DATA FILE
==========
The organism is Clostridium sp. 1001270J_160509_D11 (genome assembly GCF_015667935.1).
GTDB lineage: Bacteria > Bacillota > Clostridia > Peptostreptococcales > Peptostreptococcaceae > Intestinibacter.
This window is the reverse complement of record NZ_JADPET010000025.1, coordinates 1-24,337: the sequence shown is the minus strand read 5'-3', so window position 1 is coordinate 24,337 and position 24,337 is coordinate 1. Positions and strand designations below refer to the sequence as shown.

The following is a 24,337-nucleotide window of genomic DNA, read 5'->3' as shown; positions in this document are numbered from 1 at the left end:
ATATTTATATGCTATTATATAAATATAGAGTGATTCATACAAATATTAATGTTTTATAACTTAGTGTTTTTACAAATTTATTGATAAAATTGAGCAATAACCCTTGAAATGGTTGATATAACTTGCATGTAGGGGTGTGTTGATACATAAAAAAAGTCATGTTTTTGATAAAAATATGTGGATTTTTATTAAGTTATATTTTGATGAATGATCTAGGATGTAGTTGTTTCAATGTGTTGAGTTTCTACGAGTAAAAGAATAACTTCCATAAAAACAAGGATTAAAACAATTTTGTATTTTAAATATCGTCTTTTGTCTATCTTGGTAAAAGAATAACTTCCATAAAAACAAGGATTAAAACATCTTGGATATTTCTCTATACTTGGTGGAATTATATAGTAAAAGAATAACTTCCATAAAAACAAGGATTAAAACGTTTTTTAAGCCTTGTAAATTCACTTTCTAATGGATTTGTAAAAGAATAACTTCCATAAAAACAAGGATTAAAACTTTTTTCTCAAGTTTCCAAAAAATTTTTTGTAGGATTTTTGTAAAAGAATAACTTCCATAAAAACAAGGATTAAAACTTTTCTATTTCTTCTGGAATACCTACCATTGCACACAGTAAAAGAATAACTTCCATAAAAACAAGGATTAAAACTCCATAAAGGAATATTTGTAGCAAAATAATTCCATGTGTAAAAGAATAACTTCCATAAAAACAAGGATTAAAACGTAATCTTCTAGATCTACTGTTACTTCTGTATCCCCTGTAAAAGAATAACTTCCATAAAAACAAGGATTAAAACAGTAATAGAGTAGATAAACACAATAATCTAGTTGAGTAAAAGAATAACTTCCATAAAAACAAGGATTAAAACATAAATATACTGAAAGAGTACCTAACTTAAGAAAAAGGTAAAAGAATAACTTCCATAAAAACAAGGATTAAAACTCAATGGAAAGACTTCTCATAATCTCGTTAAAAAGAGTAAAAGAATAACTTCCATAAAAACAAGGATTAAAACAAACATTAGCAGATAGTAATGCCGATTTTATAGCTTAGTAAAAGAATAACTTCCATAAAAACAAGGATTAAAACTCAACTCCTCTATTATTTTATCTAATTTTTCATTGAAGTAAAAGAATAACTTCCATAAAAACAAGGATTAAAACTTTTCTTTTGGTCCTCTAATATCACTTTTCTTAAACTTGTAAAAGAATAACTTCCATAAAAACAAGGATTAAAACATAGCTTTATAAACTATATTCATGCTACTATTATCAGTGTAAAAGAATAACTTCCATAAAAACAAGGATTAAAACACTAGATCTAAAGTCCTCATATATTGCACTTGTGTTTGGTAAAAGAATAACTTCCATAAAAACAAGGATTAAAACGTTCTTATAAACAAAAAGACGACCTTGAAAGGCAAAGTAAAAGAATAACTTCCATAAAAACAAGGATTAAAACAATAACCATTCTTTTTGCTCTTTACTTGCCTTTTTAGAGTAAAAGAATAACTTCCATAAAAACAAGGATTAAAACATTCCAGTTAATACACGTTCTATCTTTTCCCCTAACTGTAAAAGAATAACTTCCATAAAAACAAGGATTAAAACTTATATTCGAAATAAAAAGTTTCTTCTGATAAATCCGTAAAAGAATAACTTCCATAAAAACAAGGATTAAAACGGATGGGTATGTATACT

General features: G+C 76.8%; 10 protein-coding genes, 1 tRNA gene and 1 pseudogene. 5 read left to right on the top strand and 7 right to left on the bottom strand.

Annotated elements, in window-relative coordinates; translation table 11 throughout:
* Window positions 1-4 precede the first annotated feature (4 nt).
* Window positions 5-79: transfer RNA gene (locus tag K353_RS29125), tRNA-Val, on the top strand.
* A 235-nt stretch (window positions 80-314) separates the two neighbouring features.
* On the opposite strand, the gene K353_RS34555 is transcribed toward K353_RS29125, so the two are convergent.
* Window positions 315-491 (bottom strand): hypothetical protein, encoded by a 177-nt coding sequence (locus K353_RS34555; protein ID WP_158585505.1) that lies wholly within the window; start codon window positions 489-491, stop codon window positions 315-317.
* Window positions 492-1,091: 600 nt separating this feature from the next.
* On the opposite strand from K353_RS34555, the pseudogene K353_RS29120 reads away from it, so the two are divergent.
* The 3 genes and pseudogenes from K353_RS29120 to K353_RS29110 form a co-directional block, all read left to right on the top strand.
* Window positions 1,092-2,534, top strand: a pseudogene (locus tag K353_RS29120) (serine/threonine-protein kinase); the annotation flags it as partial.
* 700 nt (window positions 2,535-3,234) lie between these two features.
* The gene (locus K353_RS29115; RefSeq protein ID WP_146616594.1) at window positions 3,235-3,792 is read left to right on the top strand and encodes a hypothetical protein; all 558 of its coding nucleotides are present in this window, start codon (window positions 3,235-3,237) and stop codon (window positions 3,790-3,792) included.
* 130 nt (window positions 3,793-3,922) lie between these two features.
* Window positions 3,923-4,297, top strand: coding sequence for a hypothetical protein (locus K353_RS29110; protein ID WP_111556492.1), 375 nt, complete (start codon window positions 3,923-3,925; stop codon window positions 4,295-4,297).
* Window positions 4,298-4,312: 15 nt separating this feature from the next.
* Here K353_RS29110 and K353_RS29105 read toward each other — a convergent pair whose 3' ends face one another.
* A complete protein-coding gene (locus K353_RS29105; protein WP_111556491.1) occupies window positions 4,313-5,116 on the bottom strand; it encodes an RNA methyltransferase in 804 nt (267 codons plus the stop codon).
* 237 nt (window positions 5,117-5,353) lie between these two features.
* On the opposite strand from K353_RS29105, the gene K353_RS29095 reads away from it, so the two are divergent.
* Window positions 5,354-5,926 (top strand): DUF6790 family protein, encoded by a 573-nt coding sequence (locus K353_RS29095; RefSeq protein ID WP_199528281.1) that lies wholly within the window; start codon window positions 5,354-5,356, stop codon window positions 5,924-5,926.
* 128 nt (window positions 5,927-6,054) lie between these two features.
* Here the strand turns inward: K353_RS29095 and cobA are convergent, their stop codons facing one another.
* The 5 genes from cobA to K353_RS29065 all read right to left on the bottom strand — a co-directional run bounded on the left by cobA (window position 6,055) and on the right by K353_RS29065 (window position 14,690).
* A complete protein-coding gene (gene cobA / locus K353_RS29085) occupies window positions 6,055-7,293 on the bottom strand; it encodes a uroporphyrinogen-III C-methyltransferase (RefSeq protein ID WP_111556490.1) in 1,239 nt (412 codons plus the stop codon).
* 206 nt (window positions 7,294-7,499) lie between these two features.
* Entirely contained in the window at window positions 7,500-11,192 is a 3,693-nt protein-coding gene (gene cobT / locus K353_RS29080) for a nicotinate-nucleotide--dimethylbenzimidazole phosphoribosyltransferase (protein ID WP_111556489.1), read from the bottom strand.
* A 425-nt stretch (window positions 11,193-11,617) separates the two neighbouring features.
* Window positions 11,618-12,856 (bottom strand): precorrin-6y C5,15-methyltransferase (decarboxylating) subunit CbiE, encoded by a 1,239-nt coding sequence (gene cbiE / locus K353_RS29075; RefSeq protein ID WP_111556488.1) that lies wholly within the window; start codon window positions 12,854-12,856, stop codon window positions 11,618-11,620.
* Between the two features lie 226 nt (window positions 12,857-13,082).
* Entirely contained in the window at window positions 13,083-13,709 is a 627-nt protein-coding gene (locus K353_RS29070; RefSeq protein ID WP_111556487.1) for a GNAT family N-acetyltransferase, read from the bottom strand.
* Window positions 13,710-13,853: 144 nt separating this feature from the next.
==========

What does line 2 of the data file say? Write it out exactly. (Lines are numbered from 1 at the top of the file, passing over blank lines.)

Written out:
GTDB lineage: Bacteria > Bacillota > Clostridia > Peptostreptococcales > Peptostreptococcaceae > Intestinibacter.